TRAVERSE CITY, MI – CEO Alan Mulally’s One Ford plan helped the auto maker return to profitability from near-bankruptcy during the height of the recession, but some aspects of the strategy still are being developed, a top executive says.

One Ford, based on leveraging the auto maker’s global resources and driving complexity out of the product-development system, has created opportunity in many areas, says John Fleming, vice president-global manufacturing and labor affairs.

Speaking at the Center for Automotive Research’s Management Briefing Seminars here, he says One Ford “is probably the best opportunity to drive the business forward.” But behind closed doors, there are many discussions on how to implement best practices and common processes.

In the past, Ford’s global operations worked independently of one another, and changing that entrenched culture is an ongoing effort, Fleming says. There still are regional preferences on how things should be done that have to be addressed.

“There is a lot of discussion, arguments about standardization,” he says. “In truth, around the world, we like to be individuals.”

Fleming says the auto maker’s utilization rate is 100% at most of its global operations, the majority of which are running on two shifts.

By mid-decade the under-utilization rate will be 27% improved, with most facilities operating on three shifts. “Our long-term goal is to have all operations operating on three shifts, five to seven days a week.”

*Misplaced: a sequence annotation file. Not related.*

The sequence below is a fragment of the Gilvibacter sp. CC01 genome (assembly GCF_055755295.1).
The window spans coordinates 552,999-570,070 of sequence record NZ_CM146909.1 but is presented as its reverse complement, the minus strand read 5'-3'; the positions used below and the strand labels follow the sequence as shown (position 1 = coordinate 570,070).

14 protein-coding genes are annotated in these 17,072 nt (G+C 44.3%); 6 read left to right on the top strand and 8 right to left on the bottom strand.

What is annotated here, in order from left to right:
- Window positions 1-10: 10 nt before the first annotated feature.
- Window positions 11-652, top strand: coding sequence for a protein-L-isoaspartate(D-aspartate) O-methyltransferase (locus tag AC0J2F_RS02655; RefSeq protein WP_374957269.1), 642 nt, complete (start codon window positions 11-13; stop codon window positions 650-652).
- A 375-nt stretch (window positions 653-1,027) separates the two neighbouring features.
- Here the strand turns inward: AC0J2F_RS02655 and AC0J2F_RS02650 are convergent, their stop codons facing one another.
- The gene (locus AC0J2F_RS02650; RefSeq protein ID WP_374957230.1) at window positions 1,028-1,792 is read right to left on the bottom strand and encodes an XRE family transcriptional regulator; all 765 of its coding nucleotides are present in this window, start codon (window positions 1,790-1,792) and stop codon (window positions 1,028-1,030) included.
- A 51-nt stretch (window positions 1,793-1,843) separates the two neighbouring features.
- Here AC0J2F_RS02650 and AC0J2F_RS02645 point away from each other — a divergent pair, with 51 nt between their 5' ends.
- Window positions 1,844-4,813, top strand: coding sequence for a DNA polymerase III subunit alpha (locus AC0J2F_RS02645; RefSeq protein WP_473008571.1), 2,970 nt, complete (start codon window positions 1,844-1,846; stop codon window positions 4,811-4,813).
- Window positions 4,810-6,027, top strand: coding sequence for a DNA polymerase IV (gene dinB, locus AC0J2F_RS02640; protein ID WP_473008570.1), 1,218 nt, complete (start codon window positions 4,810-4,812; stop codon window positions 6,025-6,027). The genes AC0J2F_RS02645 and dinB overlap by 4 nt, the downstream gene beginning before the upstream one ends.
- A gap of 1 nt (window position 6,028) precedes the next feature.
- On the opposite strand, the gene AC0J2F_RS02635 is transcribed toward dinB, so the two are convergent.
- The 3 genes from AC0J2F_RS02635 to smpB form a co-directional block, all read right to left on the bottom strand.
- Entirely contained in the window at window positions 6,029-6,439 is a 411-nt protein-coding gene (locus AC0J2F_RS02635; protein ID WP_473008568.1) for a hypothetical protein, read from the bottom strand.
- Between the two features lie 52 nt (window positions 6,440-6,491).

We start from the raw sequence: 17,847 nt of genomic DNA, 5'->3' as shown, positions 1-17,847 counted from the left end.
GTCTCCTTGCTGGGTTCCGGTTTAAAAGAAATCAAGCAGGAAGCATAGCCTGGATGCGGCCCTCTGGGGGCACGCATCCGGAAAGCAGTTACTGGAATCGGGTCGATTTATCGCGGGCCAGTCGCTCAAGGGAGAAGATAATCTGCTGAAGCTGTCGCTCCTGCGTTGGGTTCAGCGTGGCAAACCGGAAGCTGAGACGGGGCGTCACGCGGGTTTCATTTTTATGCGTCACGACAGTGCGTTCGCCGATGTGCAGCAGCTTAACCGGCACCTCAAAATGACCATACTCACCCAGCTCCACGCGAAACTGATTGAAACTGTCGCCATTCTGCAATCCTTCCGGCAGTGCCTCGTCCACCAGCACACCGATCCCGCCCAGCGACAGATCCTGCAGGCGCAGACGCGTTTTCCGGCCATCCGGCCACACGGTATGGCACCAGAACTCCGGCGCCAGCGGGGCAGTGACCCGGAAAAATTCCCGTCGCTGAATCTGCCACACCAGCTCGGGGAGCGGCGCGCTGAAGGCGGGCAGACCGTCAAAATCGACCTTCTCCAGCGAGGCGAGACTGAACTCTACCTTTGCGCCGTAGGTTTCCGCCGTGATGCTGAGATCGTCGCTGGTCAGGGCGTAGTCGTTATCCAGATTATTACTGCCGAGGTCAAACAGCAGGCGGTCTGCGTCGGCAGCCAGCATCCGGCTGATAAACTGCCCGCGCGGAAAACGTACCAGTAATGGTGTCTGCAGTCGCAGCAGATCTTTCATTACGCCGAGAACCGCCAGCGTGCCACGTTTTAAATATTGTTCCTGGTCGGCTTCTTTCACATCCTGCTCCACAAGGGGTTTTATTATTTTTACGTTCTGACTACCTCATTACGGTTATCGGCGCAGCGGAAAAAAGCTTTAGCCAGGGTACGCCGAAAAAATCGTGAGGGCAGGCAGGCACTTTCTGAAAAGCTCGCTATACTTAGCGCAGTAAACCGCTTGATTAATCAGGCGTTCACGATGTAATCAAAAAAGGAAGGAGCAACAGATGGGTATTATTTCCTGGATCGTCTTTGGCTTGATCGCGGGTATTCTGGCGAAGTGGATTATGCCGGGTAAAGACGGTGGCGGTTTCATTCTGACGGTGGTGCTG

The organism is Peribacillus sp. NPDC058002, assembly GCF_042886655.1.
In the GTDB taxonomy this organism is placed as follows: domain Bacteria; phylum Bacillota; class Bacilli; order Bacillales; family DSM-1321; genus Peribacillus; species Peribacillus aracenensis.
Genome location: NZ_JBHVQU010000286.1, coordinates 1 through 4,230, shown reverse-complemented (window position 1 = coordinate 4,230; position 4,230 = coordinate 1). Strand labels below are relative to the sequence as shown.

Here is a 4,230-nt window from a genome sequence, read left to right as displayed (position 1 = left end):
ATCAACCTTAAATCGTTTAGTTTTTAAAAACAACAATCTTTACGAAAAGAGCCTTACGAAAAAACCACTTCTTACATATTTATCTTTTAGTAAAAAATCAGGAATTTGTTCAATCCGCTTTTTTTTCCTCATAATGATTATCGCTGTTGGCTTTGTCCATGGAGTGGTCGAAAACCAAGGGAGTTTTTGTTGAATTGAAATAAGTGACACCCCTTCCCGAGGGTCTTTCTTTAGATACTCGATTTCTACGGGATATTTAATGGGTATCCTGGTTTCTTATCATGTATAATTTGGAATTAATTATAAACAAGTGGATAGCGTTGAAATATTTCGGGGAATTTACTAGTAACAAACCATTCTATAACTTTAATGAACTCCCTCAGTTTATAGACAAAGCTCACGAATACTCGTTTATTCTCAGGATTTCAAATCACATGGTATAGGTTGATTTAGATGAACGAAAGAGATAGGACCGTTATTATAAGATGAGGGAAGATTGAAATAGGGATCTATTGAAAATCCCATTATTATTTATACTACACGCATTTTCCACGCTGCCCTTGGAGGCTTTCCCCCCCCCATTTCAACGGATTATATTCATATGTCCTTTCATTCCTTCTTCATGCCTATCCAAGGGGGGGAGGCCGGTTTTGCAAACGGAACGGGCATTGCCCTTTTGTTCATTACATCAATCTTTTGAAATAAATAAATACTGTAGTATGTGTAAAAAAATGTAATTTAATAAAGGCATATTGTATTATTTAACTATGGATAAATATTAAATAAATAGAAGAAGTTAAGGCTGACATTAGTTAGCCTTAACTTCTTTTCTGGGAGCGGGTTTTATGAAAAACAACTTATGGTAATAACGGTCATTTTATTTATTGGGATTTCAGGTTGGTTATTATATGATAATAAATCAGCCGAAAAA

Another ongoing goal within Ford is reducing the number of global platforms. Plans call for 85% of the auto maker’s global products to be on nine platforms by 2013. Having common platforms allows the auto maker to streamline its manufacturing operations and drive down costs.

It also allows for a greater degree of flexibility, allowing Ford to quickly react to changing consumer preferences. Flexibility is key to the auto maker’s future success, Fleming says, noting problems often occurred in the past when a new product was launched at a plant.

“We had many horror stories of investing in new equipment and facilities, and then have to throw the whole thing away and start again,” he says. “We were never aligned in product development and never agreed about next-generation products. That’s significantly improved.”

Fleming points to Ford’s Michigan Assembly Plant in Wayne, MI, as an example of how flexibility allows for rapid response to a changing mix.

The factory builds the Focus C-car, as well as an all-electric derivative. It also is launching production of the C-Max hybrid and plug-in hybrid, both of which are set to hit dealerships this fall.

“As you bring all of this together, it enables improvements in investment efficiency,” he says. “We direct (savings) to spend more on new product, so it becomes a sustaining part of the business as opposed to a drain on capital.”